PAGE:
Fred’s dad was a troubled man. Because of his alcoholism the family lived in poverty. It would be easy to allow someone to be defined by their worst quality, but it would be a mistake. Here is a tought-provoking story I read in Fred’s biography:
Perhaps my best Christmas was the one that seemed the worst until some years later when I learned the mystery of it. The Depression was at is worst; the family purse was empty. I had overheard Momma say to Daddy that there would be no Christmas. There was no way. And yet Christmas morning our shoe boxes, set in a row anticipating Santa, held their annual goodies; an apple in each a tangerine in each, raisins still on the stem in each, a box of sparklers in each, a packet of Black Cat fire crackers in each. We were in business. Merry Christmas? How did it happen? I had the answer about ten years later. Momma said Daddy used a pair of pliers to pull one of his molars. That molar had a gold crown, put there by an Army dentist during World War I. Daddy removed the crown and went to the town where he sold the gold for enough to provide things from Santa Claus. Daddy never spoke of it and as long as he lived I kept his secret.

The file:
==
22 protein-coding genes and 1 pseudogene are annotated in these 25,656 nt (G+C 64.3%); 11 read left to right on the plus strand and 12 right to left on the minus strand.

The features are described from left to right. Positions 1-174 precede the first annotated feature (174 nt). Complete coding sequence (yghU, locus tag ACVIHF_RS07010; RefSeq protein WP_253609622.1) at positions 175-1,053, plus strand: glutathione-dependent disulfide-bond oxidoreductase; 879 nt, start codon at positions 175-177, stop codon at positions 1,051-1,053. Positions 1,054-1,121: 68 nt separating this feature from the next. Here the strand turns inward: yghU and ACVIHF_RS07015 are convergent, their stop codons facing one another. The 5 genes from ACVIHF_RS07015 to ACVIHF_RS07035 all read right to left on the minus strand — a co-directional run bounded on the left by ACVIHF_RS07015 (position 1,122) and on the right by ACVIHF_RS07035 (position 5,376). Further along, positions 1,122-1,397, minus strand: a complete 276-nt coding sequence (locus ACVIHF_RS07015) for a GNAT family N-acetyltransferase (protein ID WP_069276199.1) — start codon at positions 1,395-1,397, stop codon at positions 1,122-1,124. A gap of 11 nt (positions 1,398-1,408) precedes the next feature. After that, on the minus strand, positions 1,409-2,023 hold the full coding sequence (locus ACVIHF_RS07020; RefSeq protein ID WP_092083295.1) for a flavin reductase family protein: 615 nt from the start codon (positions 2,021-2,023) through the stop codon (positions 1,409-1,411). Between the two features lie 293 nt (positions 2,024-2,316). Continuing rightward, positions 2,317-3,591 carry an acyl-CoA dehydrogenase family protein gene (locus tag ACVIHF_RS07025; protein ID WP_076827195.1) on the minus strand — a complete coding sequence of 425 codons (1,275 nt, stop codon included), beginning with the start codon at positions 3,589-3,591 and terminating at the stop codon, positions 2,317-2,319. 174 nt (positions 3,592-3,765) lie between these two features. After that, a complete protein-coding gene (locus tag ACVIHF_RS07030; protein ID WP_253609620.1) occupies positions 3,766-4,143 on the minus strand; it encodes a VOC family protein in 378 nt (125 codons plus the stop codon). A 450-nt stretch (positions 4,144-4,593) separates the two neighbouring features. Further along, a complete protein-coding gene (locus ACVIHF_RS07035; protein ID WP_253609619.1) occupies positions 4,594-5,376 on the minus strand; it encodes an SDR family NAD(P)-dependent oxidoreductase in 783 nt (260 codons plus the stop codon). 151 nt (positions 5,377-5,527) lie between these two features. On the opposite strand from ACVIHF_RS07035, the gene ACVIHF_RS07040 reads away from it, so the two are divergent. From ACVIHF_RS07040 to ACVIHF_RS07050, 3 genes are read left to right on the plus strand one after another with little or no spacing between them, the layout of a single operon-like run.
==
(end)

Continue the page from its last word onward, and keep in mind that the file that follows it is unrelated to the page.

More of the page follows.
By Fred Craddock from Reflections on My Call to Preach